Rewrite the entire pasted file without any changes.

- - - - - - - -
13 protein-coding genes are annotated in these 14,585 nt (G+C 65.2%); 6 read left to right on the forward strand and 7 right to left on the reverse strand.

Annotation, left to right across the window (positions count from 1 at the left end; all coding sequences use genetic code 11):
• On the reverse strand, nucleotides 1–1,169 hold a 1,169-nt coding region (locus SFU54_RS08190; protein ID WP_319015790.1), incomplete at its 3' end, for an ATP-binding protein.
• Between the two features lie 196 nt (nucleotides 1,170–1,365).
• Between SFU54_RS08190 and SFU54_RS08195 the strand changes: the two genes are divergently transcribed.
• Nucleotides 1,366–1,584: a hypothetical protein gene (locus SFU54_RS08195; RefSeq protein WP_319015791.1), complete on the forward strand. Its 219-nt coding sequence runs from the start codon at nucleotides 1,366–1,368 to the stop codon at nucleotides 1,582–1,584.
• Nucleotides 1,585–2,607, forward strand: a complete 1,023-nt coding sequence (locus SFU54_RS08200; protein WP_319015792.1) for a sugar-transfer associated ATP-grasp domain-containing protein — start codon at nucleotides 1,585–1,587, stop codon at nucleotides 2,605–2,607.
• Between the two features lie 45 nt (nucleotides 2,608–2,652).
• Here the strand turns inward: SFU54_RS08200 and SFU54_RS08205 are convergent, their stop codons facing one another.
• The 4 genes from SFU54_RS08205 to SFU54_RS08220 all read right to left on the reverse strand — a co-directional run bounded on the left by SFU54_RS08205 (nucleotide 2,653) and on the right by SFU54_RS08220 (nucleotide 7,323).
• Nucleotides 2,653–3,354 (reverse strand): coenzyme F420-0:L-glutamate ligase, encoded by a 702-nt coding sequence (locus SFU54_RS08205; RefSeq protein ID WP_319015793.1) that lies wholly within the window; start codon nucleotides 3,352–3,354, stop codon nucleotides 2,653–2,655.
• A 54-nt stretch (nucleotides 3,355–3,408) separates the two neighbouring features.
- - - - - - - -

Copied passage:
13 protein-coding genes are annotated in these 14,585 nt (G+C 65.2%); 6 read left to right on the forward strand and 7 right to left on the reverse strand.

Annotation, left to right across the window (positions count from 1 at the left end; all coding sequences use genetic code 11):
• On the reverse strand, nucleotides 1–1,169 hold a 1,169-nt coding region (locus SFU54_RS08190; protein ID WP_319015790.1), incomplete at its 3' end, for an ATP-binding protein.
• Between the two features lie 196 nt (nucleotides 1,170–1,365).
• Between SFU54_RS08190 and SFU54_RS08195 the strand changes: the two genes are divergently transcribed.
• Nucleotides 1,366–1,584: a hypothetical protein gene (locus SFU54_RS08195; RefSeq protein WP_319015791.1), complete on the forward strand. Its 219-nt coding sequence runs from the start codon at nucleotides 1,366–1,368 to the stop codon at nucleotides 1,582–1,584.
• Nucleotides 1,585–2,607, forward strand: a complete 1,023-nt coding sequence (locus SFU54_RS08200; protein WP_319015792.1) for a sugar-transfer associated ATP-grasp domain-containing protein — start codon at nucleotides 1,585–1,587, stop codon at nucleotides 2,605–2,607.
• Between the two features lie 45 nt (nucleotides 2,608–2,652).
• Here the strand turns inward: SFU54_RS08200 and SFU54_RS08205 are convergent, their stop codons facing one another.
• The 4 genes from SFU54_RS08205 to SFU54_RS08220 all read right to left on the reverse strand — a co-directional run bounded on the left by SFU54_RS08205 (nucleotide 2,653) and on the right by SFU54_RS08220 (nucleotide 7,323).
• Nucleotides 2,653–3,354 (reverse strand): coenzyme F420-0:L-glutamate ligase, encoded by a 702-nt coding sequence (locus SFU54_RS08205; RefSeq protein ID WP_319015793.1) that lies wholly within the window; start codon nucleotides 3,352–3,354, stop codon nucleotides 2,653–2,655.
• A 54-nt stretch (nucleotides 3,355–3,408) separates the two neighbouring features.